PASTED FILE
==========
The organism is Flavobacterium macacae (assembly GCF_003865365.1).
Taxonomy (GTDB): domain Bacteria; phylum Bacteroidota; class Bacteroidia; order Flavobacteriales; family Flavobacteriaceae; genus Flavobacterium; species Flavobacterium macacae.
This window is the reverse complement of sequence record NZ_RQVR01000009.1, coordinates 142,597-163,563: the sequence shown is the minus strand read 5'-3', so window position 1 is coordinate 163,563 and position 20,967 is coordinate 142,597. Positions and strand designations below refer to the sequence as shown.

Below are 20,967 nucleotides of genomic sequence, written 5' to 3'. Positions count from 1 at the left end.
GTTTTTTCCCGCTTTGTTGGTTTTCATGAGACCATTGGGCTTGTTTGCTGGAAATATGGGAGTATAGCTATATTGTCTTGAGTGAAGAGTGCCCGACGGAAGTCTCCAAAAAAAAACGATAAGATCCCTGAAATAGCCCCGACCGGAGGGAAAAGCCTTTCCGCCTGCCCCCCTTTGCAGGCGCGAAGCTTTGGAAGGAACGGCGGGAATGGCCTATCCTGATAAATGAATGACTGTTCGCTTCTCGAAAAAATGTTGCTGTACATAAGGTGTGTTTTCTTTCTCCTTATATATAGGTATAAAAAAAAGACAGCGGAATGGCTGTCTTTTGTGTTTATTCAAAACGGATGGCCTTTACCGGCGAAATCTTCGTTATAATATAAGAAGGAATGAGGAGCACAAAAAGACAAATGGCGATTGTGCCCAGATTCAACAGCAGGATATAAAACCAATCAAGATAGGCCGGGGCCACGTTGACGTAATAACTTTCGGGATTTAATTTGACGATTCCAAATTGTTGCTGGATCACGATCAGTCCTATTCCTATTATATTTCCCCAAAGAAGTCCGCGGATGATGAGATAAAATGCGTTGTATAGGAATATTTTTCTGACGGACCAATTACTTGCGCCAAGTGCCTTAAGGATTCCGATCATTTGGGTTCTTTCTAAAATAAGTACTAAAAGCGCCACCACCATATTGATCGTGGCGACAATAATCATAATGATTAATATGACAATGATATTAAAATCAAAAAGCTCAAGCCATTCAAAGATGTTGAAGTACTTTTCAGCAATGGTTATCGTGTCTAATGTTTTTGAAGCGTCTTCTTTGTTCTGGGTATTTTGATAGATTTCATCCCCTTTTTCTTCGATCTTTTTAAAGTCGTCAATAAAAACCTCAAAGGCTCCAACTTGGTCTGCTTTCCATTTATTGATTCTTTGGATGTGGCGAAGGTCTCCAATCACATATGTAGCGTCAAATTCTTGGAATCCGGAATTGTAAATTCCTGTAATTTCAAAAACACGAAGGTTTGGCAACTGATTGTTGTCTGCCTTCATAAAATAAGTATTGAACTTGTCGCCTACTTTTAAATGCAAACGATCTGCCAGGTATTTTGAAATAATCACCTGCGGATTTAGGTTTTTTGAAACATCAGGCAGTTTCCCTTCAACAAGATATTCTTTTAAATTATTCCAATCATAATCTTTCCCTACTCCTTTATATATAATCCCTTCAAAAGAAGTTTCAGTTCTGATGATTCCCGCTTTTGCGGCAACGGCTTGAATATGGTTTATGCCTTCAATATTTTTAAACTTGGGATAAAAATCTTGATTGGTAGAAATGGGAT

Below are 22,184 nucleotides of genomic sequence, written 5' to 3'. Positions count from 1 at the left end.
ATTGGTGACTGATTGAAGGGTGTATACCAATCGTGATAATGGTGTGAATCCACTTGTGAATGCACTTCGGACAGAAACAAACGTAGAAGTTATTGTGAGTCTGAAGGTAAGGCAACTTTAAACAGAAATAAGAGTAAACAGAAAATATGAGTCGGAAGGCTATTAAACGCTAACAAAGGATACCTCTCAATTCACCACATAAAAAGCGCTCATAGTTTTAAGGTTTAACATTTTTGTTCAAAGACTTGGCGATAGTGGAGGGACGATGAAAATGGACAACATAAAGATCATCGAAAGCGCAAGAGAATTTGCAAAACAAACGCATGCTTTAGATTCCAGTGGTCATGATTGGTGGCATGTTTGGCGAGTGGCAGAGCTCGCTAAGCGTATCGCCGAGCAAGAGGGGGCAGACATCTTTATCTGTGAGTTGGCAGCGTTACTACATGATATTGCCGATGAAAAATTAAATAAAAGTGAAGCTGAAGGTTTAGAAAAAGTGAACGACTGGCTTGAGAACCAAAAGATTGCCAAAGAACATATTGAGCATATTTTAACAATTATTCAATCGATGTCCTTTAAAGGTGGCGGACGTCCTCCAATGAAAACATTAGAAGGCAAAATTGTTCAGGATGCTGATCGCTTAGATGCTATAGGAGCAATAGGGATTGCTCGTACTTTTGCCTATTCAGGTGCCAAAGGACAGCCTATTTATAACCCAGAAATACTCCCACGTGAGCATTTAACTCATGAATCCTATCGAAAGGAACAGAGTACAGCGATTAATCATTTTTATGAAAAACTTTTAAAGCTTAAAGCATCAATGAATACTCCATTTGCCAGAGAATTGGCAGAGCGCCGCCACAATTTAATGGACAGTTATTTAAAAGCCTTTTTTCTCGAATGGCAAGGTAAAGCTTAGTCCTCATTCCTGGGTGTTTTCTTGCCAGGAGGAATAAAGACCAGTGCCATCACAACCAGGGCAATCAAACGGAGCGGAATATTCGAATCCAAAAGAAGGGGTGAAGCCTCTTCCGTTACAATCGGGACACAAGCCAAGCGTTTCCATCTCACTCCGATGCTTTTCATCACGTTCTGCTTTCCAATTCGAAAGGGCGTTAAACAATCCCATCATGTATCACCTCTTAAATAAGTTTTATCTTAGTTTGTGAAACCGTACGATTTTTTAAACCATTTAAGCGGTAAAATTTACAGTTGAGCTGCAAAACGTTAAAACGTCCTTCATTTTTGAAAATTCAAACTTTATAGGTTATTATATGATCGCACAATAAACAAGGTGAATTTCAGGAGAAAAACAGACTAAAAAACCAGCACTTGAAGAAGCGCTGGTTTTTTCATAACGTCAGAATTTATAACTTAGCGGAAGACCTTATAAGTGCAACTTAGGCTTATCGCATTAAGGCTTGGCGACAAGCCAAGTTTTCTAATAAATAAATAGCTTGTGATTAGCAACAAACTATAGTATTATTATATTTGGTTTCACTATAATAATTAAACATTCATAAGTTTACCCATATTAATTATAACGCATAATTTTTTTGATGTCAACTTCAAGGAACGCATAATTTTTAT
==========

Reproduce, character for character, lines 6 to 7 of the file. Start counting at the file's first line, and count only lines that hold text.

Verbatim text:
Below are 22,184 nucleotides of genomic sequence, written 5' to 3'. Positions count from 1 at the left end.
ATTGGTGACTGATTGAAGGGTGTATACCAATCGTGATAATGGTGTGAATCCACTTGTGAATGCACTTCGGACAGAAACAAACGTAGAAGTTATTGTGAGTCTGAAGGTAAGGCAACTTTAAACAGAAATAAGAGTAAACAGAAAATATGAGTCGGAAGGCTATTAAACGCTAACAAAGGATACCTCTCAATTCACCACATAAAAAGCGCTCATAGTTTTAAGGTTTAACATTTTTGTTCAAAGACTTGGCGATAGTGGAGGGACGATGAAAATGGACAACATAAAGATCATCGAAAGCGCAAGAGAATTTGCAAAACAAACGCATGCTTTAGATTCCAGTGGTCATGATTGGTGGCATGTTTGGCGAGTGGCAGAGCTCGCTAAGCGTATCGCCGAGCAAGAGGGGGCAGACATCTTTATCTGTGAGTTGGCAGCGTTACTACATGATATTGCCGATGAAAAATTAAATAAAAGTGAAGCTGAAGGTTTAGAAAAAGTGAACGACTGGCTTGAGAACCAAAAGATTGCCAAAGAACATATTGAGCATATTTTAACAATTATTCAATCGATGTCCTTTAAAGGTGGCGGACGTCCTCCAATGAAAACATTAGAAGGCAAAATTGTTCAGGATGCTGATCGCTTAGATGCTATAGGAGCAATAGGGATTGCTCGTACTTTTGCCTATTCAGGTGCCAAAGGACAGCCTATTTATAACCCAGAAATACTCCCACGTGAGCATTTAACTCATGAATCCTATCGAAAGGAACAGAGTACAGCGATTAATCATTTTTATGAAAAACTTTTAAAGCTTAAAGCATCAATGAATACTCCATTTGCCAGAGAATTGGCAGAGCGCCGCCACAATTTAATGGACAGTTATTTAAAAGCCTTTTTTCTCGAATGGCAAGGTAAAGCTTAGTCCTCATTCCTGGGTGTTTTCTTGCCAGGAGGAATAAAGACCAGTGCCATCACAACCAGGGCAATCAAACGGAGCGGAATATTCGAATCCAAAAGAAGGGGTGAAGCCTCTTCCGTTACAATCGGGACACAAGCCAAGCGTTTCCATCTCACTCCGATGCTTTTCATCACGTTCTGCTTTCCAATTCGAAAGGGCGTTAAACAATCCCATCATGTATCACCTCTTAAATAAGTTTTATCTTAGTTTGTGAAACCGTACGATTTTTTAAACCATTTAAGCGGTAAAATTTACAGTTGAGCTGCAAAACGTTAAAACGTCCTTCATTTTTGAAAATTCAAACTTTATAGGTTATTATATGATCGCACAATAAACAAGGTGAATTTCAGGAGAAAAACAGACTAAAAAACCAGCACTTGAAGAAGCGCTGGTTTTTTCATAACGTCAGAATTTATAACTTAGCGGAAGACCTTATAAGTGCAACTTAGGCTTATCGCATTAAGGCTTGGCGACAAGCCAAGTTTTCTAATAAATAAATAGCTTGTGATTAGCAACAAACTATAGTATTATTATATTTGGTTTCACTATAATAATTAAACATTCATAAGTTTACCCATATTAATTATAACGCATAATTTTTTTGATGTCAACTTCAAGGAACGCATAATTTTTAT